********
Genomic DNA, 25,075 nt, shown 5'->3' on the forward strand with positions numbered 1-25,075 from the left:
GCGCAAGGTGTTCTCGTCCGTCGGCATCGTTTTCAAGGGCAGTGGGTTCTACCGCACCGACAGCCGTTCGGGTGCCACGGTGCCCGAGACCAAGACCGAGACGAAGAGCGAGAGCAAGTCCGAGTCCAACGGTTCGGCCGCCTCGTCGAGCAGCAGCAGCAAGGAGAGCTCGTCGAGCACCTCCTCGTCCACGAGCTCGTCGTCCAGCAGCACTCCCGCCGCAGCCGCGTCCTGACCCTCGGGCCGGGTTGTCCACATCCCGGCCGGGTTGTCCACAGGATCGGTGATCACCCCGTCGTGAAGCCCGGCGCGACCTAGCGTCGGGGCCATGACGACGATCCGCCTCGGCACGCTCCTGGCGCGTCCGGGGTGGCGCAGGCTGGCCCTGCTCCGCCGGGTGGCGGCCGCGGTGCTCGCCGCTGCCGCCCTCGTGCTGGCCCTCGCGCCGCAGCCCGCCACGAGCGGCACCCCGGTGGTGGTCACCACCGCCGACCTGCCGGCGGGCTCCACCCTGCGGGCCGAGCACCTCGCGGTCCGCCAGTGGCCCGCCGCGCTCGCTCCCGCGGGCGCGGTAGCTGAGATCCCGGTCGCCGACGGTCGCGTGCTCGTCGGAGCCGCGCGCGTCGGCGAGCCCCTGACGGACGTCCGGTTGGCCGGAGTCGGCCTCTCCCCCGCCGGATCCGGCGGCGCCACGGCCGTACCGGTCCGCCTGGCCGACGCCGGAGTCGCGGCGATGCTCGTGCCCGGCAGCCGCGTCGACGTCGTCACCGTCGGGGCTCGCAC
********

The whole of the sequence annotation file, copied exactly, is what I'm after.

Genomic DNA, 25,075 nt, shown 5'->3' on the forward strand with positions numbered 1-25,075 from the left:
GCGCAAGGTGTTCTCGTCCGTCGGCATCGTTTTCAAGGGCAGTGGGTTCTACCGCACCGACAGCCGTTCGGGTGCCACGGTGCCCGAGACCAAGACCGAGACGAAGAGCGAGAGCAAGTCCGAGTCCAACGGTTCGGCCGCCTCGTCGAGCAGCAGCAGCAAGGAGAGCTCGTCGAGCACCTCCTCGTCCACGAGCTCGTCGTCCAGCAGCACTCCCGCCGCAGCCGCGTCCTGACCCTCGGGCCGGGTTGTCCACATCCCGGCCGGGTTGTCCACAGGATCGGTGATCACCCCGTCGTGAAGCCCGGCGCGACCTAGCGTCGGGGCCATGACGACGATCCGCCTCGGCACGCTCCTGGCGCGTCCGGGGTGGCGCAGGCTGGCCCTGCTCCGCCGGGTGGCGGCCGCGGTGCTCGCCGCTGCCGCCCTCGTGCTGGCCCTCGCGCCGCAGCCCGCCACGAGCGGCACCCCGGTGGTGGTCACCACCGCCGACCTGCCGGCGGGCTCCACCCTGCGGGCCGAGCACCTCGCGGTCCGCCAGTGGCCCGCCGCGCTCGCTCCCGCGGGCGCGGTAGCTGAGATCCCGGTCGCCGACGGTCGCGTGCTCGTCGGAGCCGCGCGCGTCGGCGAGCCCCTGACGGACGTCCGGTTGGCCGGAGTCGGCCTCTCCCCCGCCGGATCCGGCGGCGCCACGGCCGTACCGGTCCGCCTGGCCGACGCCGGAGTCGCGGCGATGCTCGTGCCCGGCAGCCGCGTCGACGTCGTCACCGTCGGGGCTCGCAC